Artists, Radicals and Fringe Jews

Luftmentsch writes diary posts about his life, including searching for his place in his British Jewish community and challenges he faces with autism and certain mental health conditions. This piece starts with an account of a work task he faced for his job; it was first published on his site.

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I slept late again. It didn’t surprise me, as I got to bed very late after the family dinner yesterday and I was quite exhausted and peopled out from the day. I left my phone on my bedside table (as opposed to on the other side of the room as I usually leave it) in case J phoned about the Very Scary Task and I hoped I would hear if a text came in (my phone has stopped pinging when texts come in and I can’t make it do it again). I dozed through the morning, part sleeping, part waiting for a message, but nothing came in. I texted J at lunch time and he told me where the holdup was. I was glad I hadn’t missed something (a call or a text) and caused the delay.

I was hanging on all day waiting for a call or text, being reluctant to start doing anything else in case I had to stop. Then, just when I thought it wasn’t happening today, about 4pm, I texted J to confirm and he said he had just received the form needed for the next stage, so I suddenly had to get myself into work mode. I had to make a number of phone calls, including some with poor reception. I played a lot of telephone tag and waited around for people to get back to me. I found it hugely stressful, and it was late in the day, when I had intended to cook dinner. By 6pm I felt physically tense, as if I’d triggered my flight-or-fight response. I wasn’t completely finished until nearly 7pm, by which stage I was pretty exhausted. I was too tired to cook and ate frozen pizza instead (which I think I didn’t cook properly — I was so tired and hungry that I didn’t notice until I was three quarters of the way through eating it, which probably was not healthy). I wasn’t working on this task continuously from 4 to 7pm, but I was working quite a lot (and it was hard to do other things when I was expecting to be called back), so I asked J if I can have an hour off tomorrow and he agreed.

I might have to do it all over again tomorrow or next week, as we do have to deal with this task a lot. It really is the core task of our organisation. J usually deals with it as he works more days than I do, or is at least on hand if I get into trouble, but as he is on holiday, I said I would deal with it.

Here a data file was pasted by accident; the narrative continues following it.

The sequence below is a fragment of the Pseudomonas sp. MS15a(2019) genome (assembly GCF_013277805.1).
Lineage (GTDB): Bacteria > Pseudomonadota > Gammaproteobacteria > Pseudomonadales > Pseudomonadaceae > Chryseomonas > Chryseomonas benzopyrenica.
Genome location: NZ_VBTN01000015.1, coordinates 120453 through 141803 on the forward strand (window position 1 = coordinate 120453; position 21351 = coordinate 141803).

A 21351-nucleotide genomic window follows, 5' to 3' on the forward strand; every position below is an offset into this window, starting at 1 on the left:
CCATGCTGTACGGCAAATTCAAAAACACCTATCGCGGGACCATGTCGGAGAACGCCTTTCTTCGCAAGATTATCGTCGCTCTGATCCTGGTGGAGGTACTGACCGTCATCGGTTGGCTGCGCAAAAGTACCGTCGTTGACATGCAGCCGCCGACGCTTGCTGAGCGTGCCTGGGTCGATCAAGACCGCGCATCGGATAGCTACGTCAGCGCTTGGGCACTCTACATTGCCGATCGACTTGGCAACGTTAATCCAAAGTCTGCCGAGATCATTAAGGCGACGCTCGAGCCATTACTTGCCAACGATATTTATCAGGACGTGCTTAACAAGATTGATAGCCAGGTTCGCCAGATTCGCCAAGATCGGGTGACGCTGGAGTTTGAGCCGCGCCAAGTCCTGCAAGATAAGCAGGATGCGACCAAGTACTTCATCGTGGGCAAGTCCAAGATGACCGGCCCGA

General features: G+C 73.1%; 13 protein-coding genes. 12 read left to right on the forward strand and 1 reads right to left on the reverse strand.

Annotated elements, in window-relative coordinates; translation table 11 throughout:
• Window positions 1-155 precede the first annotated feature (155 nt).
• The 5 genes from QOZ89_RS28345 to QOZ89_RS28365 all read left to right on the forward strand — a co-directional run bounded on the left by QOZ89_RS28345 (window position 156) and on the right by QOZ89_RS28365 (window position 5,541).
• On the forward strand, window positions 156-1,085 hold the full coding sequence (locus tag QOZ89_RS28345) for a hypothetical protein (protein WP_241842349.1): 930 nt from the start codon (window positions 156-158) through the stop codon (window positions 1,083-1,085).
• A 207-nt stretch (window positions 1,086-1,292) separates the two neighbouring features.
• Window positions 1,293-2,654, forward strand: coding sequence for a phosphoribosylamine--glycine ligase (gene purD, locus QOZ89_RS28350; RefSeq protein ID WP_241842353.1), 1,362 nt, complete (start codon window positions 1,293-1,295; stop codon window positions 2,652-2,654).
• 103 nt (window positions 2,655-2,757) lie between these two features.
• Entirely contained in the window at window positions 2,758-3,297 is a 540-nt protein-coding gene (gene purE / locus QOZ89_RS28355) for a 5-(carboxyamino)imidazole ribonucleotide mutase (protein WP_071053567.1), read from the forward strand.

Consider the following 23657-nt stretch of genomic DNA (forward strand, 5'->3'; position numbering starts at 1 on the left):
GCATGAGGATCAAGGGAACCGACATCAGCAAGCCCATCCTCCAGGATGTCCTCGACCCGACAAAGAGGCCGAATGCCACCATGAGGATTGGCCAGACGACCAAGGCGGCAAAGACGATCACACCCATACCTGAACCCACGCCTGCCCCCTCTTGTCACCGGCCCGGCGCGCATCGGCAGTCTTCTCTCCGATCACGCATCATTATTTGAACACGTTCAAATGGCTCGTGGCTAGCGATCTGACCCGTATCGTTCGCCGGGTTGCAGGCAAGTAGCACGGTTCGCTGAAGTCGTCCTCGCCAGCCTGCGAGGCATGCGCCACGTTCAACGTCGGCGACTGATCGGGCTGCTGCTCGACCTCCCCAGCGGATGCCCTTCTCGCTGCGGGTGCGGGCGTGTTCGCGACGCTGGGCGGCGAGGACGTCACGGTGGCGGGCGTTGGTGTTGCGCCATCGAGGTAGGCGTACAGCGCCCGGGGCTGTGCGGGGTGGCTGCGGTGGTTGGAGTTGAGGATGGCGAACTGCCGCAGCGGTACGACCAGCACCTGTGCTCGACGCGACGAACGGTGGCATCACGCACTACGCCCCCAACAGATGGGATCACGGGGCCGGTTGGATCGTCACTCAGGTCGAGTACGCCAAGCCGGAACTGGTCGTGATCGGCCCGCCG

I also think I talk too fast on the phone because I’m nervous and as a result people can’t hear or understand what I’m saying, which has led to some slightly awkward conversations.

Other than that, I didn’t do much. I finished my devar Torah, did some Torah study (finished reading Nehemiah: Statesman and Sage) and went for a walk as I hadn’t been out the house since Monday.

***

As well as feeling burnt out and hanging in suspense about the Very Scary Task, I’ve been pondering something about creativity and my place in the Orthodox Jewish community. I thought a bit about it yesterday, but didn’t really want to write about it, but I keep running into it online again. I guess I had two interactions that seemed to take place at opposite ends of a spectrum, and I don’t like either end.

One interaction was on a Jewish website where I said that telling more positive stories about the Orthodox community would depend on the community (a) placing more value on creativity in general and (b) being more accepting that good art is “warts and all”; you can’t create good art that is polemic or kiruv (outreach) with no awareness of nuance. The site administrator felt that (a) already happens (which in my experience is largely untrue) and that the role of Orthodox Jewish art should be to celebrate the Orthodox community, which makes me feel a bit annoyed.

The other extreme was finding an article by a former friend of mine who was a writer in the Orthodox community, but who has now left it. He left I think largely for political reasons, upset by how many Orthodox Jews supported Donald Trump, but also by the slow progress of social change in the community. It’s hard to focus on my feelings here, as he actually has upset me on a personal level a lot over the years and I don’t really feel that he’s a friend any more (and I probably held onto the friendship for longer than I should have done).

He wrote about leaving the Haredi (ultra-Orthodox) community because it wouldn’t change. I wondered, based not so much on this article, but his other writings, if he equates creativity with political radicalism, that making art is the same sort of process as fighting for socio-political change. Obviously a lot of art is political, but I’m not sure it’s inevitable or even positive. Certainly in the Orthodox world there seems to be a benefit for producing apolitical art, or at least less radical art, although I think my former friend would see this as the community suppressing dissident artists.

I saw this article yesterday and I wasn’t going to write about it, but then today I came across an article by his wife saying that Orthodox artists must produce art that attacks the status quo in their communities, and that art attacking the Orthodox community by those who have left is aimed at improving the community (I don’t think a lot of it is, which isn’t to say that it’s necessarily bad or invalid). But then, maybe even art that just mirrored the community would be deemed antagonistic by people who are in denial about the extent or even the existence of problems in it.